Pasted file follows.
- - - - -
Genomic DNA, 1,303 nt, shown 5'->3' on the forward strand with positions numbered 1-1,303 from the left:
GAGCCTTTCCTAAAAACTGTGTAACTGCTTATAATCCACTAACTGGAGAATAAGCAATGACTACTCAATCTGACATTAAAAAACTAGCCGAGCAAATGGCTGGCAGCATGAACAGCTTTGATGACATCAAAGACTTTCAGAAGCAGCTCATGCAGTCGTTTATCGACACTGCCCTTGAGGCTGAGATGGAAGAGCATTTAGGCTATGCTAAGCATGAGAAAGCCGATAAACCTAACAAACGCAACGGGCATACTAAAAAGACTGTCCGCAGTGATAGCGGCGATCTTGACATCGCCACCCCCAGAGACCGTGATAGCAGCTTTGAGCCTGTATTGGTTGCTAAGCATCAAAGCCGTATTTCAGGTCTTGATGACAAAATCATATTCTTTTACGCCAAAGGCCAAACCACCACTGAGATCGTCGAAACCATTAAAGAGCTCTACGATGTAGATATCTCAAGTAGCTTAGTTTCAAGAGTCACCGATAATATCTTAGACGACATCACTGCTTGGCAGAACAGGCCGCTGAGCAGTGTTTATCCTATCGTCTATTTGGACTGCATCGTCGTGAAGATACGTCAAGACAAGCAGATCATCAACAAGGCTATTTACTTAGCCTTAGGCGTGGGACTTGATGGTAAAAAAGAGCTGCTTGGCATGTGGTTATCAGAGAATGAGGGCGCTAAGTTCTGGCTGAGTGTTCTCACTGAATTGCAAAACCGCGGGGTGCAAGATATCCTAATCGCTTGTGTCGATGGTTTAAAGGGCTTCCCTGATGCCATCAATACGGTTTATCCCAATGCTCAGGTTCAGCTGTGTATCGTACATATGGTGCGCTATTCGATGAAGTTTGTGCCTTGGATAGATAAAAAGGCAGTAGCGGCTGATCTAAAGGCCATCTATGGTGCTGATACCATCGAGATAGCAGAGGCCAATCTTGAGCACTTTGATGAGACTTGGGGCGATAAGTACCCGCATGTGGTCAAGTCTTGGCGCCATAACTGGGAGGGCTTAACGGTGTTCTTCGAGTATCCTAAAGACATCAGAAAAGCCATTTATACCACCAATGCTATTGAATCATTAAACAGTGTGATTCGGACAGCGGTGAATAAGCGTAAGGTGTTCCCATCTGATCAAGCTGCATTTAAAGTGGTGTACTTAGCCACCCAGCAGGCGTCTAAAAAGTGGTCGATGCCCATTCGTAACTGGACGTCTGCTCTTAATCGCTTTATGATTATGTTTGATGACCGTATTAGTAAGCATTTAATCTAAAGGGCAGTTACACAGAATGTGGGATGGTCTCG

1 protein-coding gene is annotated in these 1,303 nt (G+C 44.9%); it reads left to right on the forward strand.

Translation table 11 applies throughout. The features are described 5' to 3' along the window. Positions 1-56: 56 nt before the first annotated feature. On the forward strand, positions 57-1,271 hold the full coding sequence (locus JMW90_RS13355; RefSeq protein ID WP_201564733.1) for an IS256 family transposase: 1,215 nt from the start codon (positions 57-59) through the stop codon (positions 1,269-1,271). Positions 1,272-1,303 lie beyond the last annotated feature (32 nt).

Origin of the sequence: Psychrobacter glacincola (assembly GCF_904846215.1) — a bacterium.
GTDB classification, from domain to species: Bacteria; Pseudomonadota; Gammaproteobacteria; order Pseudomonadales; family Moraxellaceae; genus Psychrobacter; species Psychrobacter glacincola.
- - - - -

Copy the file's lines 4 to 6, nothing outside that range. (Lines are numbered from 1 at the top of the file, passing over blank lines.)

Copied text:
Translation table 11 applies throughout. The features are described 5' to 3' along the window. Positions 1-56: 56 nt before the first annotated feature. On the forward strand, positions 57-1,271 hold the full coding sequence (locus JMW90_RS13355; RefSeq protein ID WP_201564733.1) for an IS256 family transposase: 1,215 nt from the start codon (positions 57-59) through the stop codon (positions 1,269-1,271). Positions 1,272-1,303 lie beyond the last annotated feature (32 nt).

Origin of the sequence: Psychrobacter glacincola (assembly GCF_904846215.1) — a bacterium.
GTDB classification, from domain to species: Bacteria; Pseudomonadota; Gammaproteobacteria; order Pseudomonadales; family Moraxellaceae; genus Psychrobacter; species Psychrobacter glacincola.